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Nurse consultants are often employed by law firms, pharmaceutical companies, nonprofit health organizations and private companies to prepare reports and review medical documents. Because most nurse consultants are self-employed, they are free to set their own rates to suit their education, experience and skill.
Evaluate the rates for other nurse consultants in your area. Find out other nurses' rates by contacting professional nursing organizations, hospitals, clinics and law firms that employ nurse consultants.
Consider your level of education. You will be able to charge higher fees if you have a master's degree or additional credentials in business, law or medical administration.
Base your charges on your level of expertise. Consider how many times you have worked as a nurse consultant, prepared reports as an independent contractor or served as an expert witness.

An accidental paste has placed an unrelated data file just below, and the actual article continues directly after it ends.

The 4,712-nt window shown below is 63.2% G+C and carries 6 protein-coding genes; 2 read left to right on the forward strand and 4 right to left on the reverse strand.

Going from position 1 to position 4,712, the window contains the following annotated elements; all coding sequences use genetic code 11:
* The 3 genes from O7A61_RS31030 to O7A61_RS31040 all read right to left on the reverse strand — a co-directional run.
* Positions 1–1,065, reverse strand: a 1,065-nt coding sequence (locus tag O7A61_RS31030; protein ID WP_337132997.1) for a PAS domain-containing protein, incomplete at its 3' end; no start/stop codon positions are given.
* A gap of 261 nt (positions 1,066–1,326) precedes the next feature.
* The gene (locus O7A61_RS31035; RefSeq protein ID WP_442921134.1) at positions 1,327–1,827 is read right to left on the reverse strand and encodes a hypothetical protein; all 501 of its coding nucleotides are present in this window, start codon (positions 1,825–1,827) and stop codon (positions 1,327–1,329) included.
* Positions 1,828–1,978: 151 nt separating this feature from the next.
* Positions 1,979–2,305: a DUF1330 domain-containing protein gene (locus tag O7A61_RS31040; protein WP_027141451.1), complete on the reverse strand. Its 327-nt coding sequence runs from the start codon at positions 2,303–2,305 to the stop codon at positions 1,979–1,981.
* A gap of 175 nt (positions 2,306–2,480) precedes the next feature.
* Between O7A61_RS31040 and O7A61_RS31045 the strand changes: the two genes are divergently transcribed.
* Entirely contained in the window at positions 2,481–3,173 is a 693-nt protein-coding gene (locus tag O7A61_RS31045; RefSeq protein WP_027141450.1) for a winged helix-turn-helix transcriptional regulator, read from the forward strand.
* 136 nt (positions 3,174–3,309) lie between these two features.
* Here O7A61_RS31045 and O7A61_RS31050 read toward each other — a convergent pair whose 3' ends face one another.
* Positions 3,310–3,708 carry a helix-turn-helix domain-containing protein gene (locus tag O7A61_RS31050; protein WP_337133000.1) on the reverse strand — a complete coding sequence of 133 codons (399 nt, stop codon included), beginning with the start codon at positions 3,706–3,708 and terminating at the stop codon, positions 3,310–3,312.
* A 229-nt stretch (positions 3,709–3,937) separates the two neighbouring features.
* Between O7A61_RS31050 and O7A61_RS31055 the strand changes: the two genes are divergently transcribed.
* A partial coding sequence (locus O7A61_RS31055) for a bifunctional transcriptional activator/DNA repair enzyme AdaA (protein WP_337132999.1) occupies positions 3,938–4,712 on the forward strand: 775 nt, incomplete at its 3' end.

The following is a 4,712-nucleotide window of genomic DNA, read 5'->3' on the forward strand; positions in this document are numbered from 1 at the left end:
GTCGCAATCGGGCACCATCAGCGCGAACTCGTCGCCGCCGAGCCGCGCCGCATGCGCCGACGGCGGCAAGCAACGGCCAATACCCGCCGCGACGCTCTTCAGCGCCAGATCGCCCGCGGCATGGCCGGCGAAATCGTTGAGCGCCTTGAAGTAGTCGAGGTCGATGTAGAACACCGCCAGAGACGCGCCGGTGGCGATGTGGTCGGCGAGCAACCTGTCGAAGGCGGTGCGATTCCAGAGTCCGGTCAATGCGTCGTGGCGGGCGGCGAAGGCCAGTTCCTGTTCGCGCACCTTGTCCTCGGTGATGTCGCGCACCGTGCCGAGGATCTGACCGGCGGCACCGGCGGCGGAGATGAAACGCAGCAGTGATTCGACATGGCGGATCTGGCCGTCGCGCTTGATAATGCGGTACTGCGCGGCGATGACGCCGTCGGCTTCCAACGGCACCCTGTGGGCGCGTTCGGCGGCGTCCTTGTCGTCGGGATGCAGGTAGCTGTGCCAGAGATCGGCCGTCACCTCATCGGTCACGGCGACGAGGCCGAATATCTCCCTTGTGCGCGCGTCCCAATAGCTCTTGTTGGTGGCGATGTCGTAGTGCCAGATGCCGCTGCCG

Vary your rates based on the complexity of the work you are performing. You may wish to charge a higher rate for highly technical projects or ones that require extensive outside research.
Determine whether you want to charge an hourly rate or flat fee. Some nurse consultants give their clients both options, offering flat-fee services for long-term projects and hourly rates for tasks such as court appearances, research and open-ended document reviews.
Include your out-of-pocket expenses. Lists all of your expenses related to consulting, such as costs for photocopying, mileage to meet with clients, long-distance telephone calls, and notary public fees.
Anna Green has been published in the "Journal of Counselor Education and Supervision" and has been featured regularly in "Counseling News and Notes," Keys Weekly newspapers, "Travel Host Magazine" and "Travel South." After earning degrees in political science and English, she attended law school, then earned her master's of science in mental health counseling. She is the founder of a nonprofit mental health group and personal coaching service.